John Coltrane has had no less than nine disc’s worth of material released this fall. Not bad for a guy who passed away nearly 40 years ago. This Pablo set should be greeted with the same shout of joy reserved for an Ohio State win over Michigan, simply because it over the most comprehensive look at a transition period of a musician whose career was constantly in transition to begin with. Although Impulse generally released two Coltrane albums a year, it simply wasn’t enough to document the evolution taking place. Covering roughly the end of Coltrane’s association with Atlantic to the release of Crescent, this set becomes the missing link in Coltrane’s evolution.
A quick look at the track listing shows that Coltrane’s live repertoire at the time was pretty limited; six versions of “My Favorite Things”, five versions of “Impressions” to name a few. But to gripe about the redundancy or the relatively few songs in each set is to ignore what Coltrane was all about, for each version sounds completely different from the others. Coltrane merely uses each tune as a springboard for all sorts of interesting ideas that never grow tiresome. The music is unbelievably intense, filled with surging rhythms and dark melodies that make it a set best experienced a disc at a time, perhaps with some Bill Evans thrown in occasionally to cleanse the palate before venturing on to the next set. These live versions suggest that Coltrane showed a different side to his musical personality in clubs, often doubling or tripling the running times of the studio versions and display Coltrane’s ability for constructing solos that never seem repetitive or overlong. In fact, after hearing “My Favorite Things” here, you’ll wonder if it could ever be playedundertwenty minutes. All this, and Eric Dolphy to boot. It’s hard to imagine a more important document of Coltrane's work released anytime soon. The price of the set may make you shudder, but remember: there’s always room on your Christmas list.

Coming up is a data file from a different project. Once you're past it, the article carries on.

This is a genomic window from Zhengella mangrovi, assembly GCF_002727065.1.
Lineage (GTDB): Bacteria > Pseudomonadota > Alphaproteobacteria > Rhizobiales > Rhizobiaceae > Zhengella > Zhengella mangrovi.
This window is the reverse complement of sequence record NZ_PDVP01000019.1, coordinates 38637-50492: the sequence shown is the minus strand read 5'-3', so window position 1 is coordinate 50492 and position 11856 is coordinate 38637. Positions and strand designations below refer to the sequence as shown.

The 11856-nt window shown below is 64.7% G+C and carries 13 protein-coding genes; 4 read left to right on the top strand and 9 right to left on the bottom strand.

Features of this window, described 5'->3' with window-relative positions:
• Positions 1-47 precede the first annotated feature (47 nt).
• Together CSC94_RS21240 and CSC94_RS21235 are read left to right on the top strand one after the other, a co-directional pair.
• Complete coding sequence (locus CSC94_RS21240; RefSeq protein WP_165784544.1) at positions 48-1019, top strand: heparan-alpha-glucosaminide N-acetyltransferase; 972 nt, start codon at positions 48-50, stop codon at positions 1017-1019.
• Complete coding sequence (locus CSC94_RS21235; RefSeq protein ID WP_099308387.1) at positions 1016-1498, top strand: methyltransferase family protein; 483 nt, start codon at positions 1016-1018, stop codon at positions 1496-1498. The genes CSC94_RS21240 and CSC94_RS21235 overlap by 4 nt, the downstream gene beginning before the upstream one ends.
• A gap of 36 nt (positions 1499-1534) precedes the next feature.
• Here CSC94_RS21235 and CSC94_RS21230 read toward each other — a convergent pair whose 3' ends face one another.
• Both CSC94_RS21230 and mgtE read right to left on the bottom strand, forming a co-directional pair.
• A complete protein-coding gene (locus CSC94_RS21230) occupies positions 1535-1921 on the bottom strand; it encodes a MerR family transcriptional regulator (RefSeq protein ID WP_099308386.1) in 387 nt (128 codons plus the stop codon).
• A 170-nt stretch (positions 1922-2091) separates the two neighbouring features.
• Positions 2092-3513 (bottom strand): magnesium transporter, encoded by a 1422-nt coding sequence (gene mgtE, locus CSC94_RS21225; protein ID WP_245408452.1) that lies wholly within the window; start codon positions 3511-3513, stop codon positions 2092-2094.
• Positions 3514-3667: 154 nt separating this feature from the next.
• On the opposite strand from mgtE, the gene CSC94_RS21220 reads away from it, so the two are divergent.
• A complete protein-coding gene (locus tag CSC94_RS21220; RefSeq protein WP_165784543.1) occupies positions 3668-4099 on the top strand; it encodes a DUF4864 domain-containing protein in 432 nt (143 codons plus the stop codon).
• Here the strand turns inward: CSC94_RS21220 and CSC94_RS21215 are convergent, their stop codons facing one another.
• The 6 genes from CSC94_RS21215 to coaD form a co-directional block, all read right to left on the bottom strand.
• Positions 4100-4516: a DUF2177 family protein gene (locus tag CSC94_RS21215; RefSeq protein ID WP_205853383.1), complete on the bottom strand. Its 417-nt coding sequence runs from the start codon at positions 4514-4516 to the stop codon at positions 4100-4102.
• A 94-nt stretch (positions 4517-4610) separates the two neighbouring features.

Track Listing: *Disc 1: 1) Impressions; 2) My Favorite Things; 3) Blue Train; 4) Naima; 5) Impressions; 6) My Favorite Things *Disc: 2 1) Mr. P.C.; 2) Miles' Mode; 3) My Favorite Things; 4) Norman Grantz Introduction; 5) Bye Bye Blackbird; 6) The Inch Worm; 7) Ev'ry Time We Say Goodbye *Disc: 3 1) Mr. P.C.; 2) My Favorite Things; 3) The Inch Worm; 4) Mr. P.C.; 5. Naima *Disc: 4 1) Traneing In; 2) Bye Bye Blackbird; 3) Impressions; 4) Swedish Introduction; 5) Traneing In; 6) Mr. P.C.; *Disc: 5: 1) Naima; 2) The Promise; 3) Spiritual; 4) Impressions; 5) I Want To Talk About You; 6) My Favorite Things *Disc: 6: 1) Mr. P.C.; 2) Lonnie's Lament; 3) Naima; 4) Chasin' The Trane 5) My Favorite Things *Disc: 7: 1) Afro Blue; 2) Cousin Mary; 3) I Want To Talk About You; 4) Impressions
Personnel: John Coltrane--Tenor, soprano saxophones, McCoy Tyner--Piano, Jimmy Garrison, Reggie Workman--Bass, Elvin Jones--Drums
I love jazz because it is in my blood. It is the only original American art form. It is sacred. The greatest musicians are jazz artists.
I was first exposed to jazz in 1961 listening to my father's records of Duke Ellington, Billy Strayhorn, Count Basie, Nat King Cole, Ben Webster, Coleman Hawkins, Lester Young.
I met Sonny Stitt, Wayne Shorter, Branford Marsalis, Joey Calderazzo, Michael Brecker, Cannonball Adderley, Walter Booker, Dave Liebman, Joe Lovano, George Benson, Mike
Stern, Stanley Turrentine, Billy Harper, Skip Hadden, Charlie Haden.
The best show I ever attended was Joe Lovano with Soundprints at the Wexner Center in Columbus Ohio in 2014.
The first jazz record I bought was Miles Smiles.